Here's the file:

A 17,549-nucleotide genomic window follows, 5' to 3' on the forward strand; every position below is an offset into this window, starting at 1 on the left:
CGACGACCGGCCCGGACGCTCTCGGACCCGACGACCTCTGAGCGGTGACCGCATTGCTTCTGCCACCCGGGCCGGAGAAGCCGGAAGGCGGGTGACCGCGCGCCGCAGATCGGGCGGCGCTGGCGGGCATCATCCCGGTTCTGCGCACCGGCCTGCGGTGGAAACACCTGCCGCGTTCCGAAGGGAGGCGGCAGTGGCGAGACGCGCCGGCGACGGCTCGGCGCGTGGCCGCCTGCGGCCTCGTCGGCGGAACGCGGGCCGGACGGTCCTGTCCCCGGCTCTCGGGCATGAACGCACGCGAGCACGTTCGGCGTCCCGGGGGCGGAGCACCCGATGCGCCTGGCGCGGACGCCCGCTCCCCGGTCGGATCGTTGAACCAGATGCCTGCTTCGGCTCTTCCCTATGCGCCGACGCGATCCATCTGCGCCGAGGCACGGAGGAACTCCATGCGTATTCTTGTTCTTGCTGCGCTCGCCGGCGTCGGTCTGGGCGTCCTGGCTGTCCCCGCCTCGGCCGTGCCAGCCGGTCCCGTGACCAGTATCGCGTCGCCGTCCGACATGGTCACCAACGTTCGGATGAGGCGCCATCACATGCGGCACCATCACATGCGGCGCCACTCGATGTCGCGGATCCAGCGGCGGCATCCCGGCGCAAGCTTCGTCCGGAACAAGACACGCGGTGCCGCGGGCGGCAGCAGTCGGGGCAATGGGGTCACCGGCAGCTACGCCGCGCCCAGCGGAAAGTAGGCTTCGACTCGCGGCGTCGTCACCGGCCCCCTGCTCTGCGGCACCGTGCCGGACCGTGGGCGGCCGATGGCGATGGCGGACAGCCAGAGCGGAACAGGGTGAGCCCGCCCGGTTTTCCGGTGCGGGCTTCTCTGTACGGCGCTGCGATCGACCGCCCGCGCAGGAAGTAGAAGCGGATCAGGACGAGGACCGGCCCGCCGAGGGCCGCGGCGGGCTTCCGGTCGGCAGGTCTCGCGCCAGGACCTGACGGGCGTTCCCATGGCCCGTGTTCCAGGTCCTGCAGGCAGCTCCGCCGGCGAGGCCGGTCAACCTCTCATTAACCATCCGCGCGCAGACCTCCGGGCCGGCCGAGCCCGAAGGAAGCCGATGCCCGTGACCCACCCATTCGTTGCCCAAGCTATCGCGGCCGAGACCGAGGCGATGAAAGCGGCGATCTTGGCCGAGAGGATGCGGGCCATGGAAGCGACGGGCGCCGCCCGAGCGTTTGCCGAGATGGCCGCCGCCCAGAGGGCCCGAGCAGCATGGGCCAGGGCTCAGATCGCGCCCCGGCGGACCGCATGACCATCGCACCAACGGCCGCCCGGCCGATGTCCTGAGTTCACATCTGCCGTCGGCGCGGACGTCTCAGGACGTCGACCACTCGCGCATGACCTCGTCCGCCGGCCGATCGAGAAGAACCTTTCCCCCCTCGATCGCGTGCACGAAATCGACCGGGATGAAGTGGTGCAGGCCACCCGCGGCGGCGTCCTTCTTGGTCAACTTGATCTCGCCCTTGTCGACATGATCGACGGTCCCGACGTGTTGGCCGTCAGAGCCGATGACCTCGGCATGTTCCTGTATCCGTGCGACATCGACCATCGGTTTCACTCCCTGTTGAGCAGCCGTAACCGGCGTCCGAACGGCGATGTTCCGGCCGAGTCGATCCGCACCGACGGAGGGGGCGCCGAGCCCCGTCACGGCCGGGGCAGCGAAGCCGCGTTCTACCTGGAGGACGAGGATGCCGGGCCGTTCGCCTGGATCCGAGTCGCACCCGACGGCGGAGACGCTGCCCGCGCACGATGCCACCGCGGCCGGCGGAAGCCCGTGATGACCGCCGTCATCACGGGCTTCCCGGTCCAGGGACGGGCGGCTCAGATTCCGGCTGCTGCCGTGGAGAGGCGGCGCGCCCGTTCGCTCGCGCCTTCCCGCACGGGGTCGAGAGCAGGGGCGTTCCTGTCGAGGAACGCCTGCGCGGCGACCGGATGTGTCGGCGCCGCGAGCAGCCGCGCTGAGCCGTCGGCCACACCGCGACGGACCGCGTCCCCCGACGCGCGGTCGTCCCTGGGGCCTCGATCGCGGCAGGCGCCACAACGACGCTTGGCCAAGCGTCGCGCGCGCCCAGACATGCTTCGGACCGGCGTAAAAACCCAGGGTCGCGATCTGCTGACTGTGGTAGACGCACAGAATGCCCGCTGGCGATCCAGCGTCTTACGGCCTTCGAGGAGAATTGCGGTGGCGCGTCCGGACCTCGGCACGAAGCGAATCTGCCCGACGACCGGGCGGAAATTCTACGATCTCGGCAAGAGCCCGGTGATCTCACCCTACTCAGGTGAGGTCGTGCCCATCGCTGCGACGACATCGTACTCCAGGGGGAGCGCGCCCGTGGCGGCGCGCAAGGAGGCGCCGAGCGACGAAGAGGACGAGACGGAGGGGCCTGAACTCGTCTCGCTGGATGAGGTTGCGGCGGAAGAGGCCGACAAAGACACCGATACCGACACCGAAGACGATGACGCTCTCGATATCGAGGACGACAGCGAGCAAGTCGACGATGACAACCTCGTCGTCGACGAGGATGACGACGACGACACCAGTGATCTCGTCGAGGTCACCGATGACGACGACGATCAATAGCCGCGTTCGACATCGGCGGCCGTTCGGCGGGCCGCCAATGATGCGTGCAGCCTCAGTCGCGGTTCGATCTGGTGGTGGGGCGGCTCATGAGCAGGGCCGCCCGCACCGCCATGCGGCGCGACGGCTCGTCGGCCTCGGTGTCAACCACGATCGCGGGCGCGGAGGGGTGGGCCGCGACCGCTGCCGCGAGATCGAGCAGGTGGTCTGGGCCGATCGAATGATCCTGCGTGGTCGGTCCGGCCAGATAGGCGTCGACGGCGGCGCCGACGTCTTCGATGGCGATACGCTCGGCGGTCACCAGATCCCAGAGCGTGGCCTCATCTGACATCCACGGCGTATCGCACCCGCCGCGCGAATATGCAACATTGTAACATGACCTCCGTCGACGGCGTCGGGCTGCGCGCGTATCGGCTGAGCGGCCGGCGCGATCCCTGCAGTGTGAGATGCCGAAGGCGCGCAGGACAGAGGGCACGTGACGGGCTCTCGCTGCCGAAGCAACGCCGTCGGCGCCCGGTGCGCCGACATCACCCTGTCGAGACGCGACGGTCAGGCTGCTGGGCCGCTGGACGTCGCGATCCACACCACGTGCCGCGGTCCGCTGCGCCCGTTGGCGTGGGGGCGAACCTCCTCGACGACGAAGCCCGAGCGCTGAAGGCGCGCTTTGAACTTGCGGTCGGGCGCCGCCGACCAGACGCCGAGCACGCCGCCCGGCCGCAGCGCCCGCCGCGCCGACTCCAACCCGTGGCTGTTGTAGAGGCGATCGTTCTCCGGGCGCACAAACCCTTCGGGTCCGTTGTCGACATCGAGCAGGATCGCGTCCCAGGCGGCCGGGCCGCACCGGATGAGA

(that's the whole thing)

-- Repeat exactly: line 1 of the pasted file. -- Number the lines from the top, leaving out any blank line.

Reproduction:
A 17,549-nucleotide genomic window follows, 5' to 3' on the forward strand; every position below is an offset into this window, starting at 1 on the left: